Rheumatology Case Challenge: A 54-Year-Old Woman With Discolored Toes and Nonhealing Ulcers

Kelsey N. Rigby, DO


April 27, 2023

PAN is a rare form of vasculitis that affects the small and medium arteries, leading to destructive necrotizing inflammation without glomerulonephritis or vasculitis in arterioles, capillaries, or venules. It is not associated with ANCAs.

PAN can affect almost any organ system, which makes diagnosis challenging. The most common clinical features are constitutional symptoms, such as fatigue, fever, and weight loss. Musculoskeletal symptoms include myalgias and/or arthralgias. Neurologic manifestations include peripheral neuropathy or mononeuritis multiplex. Among the gastrointestinal symptoms are abdominal pain, gastrointestinal bleeding, and perforation. Renal manifestations of PAN at presentation include new-onset hypertension, hematuria, and proteinuria. Patients can also have cardiac manifestations of the disease that range from ischemic cardiomyopathy to uncontrolled hypertension and subsequent renal failure. Genitourinary involvement (eg, orchitis) may be present. Of note, PAN spares the lung parenchyma. The presence of lung involvement indicates an alternative diagnosis such as ANCA vasculitis (eg, granulomatosis with polyangiitis or microscopic polyangiitis).[1]

About 4% of patients with PAN have cutaneous manifestations only, as in the patient in this case. The typical presentation of cutaneous PAN involves subcutaneous lesions and tender erythematous nodules. Other skin changes include livedo reticularis or ulcers. Skin manifestations most often affect the lower extremities and can be diffuse or limited. The prevalence of the disease ranges from 2 to 9 per million in Europe and the United States. Cutaneous PAN most commonly occurs in women aged 40-50 years but can affect persons of any age.[1]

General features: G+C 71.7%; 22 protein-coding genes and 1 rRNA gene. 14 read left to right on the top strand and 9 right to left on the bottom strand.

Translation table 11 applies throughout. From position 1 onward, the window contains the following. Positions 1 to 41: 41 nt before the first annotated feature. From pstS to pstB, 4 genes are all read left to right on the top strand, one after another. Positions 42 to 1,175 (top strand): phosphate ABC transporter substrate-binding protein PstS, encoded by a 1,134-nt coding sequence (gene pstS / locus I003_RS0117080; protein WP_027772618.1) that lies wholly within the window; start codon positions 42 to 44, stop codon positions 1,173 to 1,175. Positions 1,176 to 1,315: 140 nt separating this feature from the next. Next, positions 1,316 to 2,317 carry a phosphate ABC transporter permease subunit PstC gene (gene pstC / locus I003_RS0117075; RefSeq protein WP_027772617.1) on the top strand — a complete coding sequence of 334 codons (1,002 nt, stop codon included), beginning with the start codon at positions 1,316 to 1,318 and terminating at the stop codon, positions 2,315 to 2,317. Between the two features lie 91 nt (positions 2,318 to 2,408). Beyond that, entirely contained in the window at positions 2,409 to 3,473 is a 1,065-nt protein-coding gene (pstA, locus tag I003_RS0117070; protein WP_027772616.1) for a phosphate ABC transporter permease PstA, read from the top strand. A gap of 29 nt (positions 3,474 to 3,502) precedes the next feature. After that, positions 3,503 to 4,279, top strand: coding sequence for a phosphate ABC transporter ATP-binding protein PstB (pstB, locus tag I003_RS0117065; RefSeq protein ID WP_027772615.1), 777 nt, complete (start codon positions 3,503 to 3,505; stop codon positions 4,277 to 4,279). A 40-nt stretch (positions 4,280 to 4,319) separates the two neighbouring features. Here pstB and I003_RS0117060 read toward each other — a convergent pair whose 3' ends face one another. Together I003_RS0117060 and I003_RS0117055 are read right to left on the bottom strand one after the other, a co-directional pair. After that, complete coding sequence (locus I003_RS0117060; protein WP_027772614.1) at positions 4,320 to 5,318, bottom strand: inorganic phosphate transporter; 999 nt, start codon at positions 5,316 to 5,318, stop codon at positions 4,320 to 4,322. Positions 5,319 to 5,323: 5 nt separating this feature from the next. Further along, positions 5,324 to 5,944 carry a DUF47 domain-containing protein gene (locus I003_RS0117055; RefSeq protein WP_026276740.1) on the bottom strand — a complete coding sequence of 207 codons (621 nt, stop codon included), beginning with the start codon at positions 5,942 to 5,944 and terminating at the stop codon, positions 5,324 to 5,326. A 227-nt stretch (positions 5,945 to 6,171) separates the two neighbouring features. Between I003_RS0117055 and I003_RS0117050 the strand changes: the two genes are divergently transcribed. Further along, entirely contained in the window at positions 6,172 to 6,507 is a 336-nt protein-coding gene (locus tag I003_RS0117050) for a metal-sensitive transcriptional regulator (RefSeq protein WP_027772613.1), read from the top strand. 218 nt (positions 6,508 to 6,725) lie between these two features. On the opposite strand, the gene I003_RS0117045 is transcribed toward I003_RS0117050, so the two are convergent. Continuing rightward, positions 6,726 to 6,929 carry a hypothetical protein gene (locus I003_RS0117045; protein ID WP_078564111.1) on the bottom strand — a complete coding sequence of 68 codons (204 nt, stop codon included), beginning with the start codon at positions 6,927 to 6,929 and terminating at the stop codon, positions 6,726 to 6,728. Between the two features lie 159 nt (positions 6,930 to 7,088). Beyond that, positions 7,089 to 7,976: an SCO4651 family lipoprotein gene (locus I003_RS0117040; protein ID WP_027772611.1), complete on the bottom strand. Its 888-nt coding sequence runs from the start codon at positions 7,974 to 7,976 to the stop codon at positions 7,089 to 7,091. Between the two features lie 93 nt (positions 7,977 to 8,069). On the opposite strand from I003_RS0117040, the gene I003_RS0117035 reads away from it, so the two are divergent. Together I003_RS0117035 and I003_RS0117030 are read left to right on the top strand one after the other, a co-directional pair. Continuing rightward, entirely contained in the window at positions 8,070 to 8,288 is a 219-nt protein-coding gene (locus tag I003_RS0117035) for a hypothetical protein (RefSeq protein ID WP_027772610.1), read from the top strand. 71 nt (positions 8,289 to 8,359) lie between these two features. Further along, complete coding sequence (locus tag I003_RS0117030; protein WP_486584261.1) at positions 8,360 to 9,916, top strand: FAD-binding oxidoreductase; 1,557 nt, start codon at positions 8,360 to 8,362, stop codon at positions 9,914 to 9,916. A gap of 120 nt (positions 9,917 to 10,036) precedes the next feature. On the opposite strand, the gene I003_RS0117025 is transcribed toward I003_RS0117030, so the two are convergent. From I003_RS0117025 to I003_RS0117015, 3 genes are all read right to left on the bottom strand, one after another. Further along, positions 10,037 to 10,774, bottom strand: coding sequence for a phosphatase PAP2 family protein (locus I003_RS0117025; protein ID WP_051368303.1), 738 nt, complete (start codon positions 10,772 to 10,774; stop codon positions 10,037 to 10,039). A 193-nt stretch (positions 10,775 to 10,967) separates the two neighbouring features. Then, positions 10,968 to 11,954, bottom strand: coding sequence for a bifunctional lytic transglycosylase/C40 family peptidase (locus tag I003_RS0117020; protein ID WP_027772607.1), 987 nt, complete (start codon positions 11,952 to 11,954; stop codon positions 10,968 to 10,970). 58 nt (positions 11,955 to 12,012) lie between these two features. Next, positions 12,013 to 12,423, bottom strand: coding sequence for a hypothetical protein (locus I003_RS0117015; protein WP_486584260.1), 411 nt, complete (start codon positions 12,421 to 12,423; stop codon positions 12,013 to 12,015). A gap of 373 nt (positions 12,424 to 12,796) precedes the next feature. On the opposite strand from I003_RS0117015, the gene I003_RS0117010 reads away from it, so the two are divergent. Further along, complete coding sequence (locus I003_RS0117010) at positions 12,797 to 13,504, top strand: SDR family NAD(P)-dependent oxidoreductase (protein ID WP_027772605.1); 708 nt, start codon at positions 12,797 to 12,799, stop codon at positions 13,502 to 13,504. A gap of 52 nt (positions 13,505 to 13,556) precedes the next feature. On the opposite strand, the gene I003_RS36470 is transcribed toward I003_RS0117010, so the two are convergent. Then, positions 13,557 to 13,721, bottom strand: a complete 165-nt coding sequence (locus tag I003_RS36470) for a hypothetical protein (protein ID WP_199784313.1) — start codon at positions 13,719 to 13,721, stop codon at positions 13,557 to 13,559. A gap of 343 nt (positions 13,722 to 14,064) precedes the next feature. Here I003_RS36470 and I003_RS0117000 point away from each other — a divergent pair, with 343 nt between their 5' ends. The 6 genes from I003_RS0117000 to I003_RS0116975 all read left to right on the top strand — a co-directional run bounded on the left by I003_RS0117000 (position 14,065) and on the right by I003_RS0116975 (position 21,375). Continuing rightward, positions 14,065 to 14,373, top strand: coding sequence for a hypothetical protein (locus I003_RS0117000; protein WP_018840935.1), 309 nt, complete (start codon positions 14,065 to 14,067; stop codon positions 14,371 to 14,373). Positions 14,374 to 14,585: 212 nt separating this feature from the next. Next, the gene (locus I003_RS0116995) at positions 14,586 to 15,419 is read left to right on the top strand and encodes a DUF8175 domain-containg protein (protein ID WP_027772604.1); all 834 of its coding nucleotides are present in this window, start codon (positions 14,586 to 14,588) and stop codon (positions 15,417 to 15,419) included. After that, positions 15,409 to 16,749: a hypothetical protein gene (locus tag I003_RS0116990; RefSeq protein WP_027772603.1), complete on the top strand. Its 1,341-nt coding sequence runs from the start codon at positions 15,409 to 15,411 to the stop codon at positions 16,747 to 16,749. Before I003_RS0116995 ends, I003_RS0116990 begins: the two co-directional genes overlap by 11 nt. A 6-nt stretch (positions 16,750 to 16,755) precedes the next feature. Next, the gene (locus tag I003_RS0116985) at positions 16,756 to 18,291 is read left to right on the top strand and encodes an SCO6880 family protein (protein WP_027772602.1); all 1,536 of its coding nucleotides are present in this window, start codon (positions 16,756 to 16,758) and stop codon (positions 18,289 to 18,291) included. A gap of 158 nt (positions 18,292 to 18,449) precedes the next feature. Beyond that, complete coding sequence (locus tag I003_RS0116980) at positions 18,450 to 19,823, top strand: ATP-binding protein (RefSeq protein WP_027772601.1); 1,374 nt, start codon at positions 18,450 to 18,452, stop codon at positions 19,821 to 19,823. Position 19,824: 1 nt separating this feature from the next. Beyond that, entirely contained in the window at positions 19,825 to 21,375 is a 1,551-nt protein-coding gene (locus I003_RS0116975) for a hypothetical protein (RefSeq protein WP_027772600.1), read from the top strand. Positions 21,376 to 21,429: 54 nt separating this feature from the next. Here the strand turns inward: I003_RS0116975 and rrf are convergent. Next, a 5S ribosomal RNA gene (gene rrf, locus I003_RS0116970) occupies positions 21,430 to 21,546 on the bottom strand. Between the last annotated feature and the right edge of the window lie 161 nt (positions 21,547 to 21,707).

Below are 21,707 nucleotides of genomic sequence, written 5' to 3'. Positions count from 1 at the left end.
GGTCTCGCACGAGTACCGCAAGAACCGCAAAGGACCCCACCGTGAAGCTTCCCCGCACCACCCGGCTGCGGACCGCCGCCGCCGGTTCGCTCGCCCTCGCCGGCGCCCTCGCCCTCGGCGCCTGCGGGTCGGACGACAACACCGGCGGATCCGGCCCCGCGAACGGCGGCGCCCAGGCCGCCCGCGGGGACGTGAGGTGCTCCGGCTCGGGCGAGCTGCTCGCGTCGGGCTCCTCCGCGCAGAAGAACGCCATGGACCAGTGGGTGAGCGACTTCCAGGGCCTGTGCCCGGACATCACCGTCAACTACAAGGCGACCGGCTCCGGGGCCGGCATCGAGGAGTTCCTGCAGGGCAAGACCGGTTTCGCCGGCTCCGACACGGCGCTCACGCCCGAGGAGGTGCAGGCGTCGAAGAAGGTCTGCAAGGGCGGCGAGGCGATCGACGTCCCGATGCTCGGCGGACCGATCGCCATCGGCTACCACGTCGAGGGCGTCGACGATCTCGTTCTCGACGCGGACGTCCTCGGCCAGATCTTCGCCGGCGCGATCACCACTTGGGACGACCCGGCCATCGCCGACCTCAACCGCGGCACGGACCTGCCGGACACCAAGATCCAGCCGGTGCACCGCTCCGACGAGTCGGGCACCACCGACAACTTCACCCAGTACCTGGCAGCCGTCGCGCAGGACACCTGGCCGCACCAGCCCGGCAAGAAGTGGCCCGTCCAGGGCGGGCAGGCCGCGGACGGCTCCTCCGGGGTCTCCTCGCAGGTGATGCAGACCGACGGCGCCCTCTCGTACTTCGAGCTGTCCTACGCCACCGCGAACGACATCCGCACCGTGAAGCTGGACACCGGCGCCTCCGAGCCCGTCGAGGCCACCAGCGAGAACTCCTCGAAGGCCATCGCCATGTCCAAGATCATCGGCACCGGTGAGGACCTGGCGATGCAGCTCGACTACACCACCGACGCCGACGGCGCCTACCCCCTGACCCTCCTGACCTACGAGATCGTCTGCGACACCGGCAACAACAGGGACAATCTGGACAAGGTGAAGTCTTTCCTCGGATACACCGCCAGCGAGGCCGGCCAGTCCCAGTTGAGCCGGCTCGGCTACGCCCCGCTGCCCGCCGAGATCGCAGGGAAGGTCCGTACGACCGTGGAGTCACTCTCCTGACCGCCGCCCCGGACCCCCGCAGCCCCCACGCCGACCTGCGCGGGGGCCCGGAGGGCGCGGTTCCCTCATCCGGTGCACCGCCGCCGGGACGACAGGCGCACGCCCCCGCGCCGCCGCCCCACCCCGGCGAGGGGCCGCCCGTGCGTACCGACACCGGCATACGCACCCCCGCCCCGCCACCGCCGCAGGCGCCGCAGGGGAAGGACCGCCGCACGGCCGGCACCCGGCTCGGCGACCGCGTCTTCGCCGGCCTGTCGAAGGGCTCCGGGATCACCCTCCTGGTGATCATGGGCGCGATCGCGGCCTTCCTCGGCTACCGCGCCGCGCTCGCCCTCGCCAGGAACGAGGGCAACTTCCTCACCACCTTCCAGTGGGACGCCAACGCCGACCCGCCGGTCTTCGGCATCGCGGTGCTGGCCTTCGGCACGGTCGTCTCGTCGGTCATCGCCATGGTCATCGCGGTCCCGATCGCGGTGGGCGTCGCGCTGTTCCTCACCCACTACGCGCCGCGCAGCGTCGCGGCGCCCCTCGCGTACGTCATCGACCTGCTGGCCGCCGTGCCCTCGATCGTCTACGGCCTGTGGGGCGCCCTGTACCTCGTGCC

PAN can be triggered by infection, malignancy, or medication but is usually idiopathic.[5] PAN is often associated with hepatitis B virus infection, although in areas where hepatitis vaccination and screening of blood products are common, the rate is decreasing. PAN develops in 1%-5% of persons with hepatitis B and typically occurs within the first 6 months of infection. Other secondary causes of PAN include beta-hemolytic streptococcal infection, inflammatory bowel disease, cytomegalovirus infection, parvovirus infection, and tuberculosis. Drugs that have been associated with PAN include minocycline, sulfonamides, and intravenous amphetamines.[1]

The pathogenesis is not fully understood. When PAN is associated with hepatitis B virus infection, it is hypothesized that deposition of immune complexes leads to complement activation, inflammation, and subsequent endothelial injury.[1] In idiopathic PAN, the mechanisms leading to damage are unknown but are thought to be multifactorial (ie, a combination of genetic predisposition and environmental exposures). The response of idiopathic PAN to immunosuppressive therapy suggests an immunologic etiology.

Histopathologic examination reveals localizing necrotizing arteritis with mixed inflammatory infiltrate. Muscle, peripheral nerve, kidney, testes, and rectal tissues provide the best yield.[1]

Imaging can also be helpful in supporting the diagnosis. Magnetic resonance angiography and CT angiography can show multiple small aneurysms, vessel ectasia, and focal occlusive lesions in medium-sized arteries.[1]

The nonspecific features and clinical findings of PAN can make diagnosis difficult; however, the disease should be included in the differential diagnosis for patients with new skin nodules, nonhealing ulcers, or multiorgan involvement. Other types of vasculitis should be ruled out before a diagnosis of PAN is made.[6] Biopsy is confirmatory.


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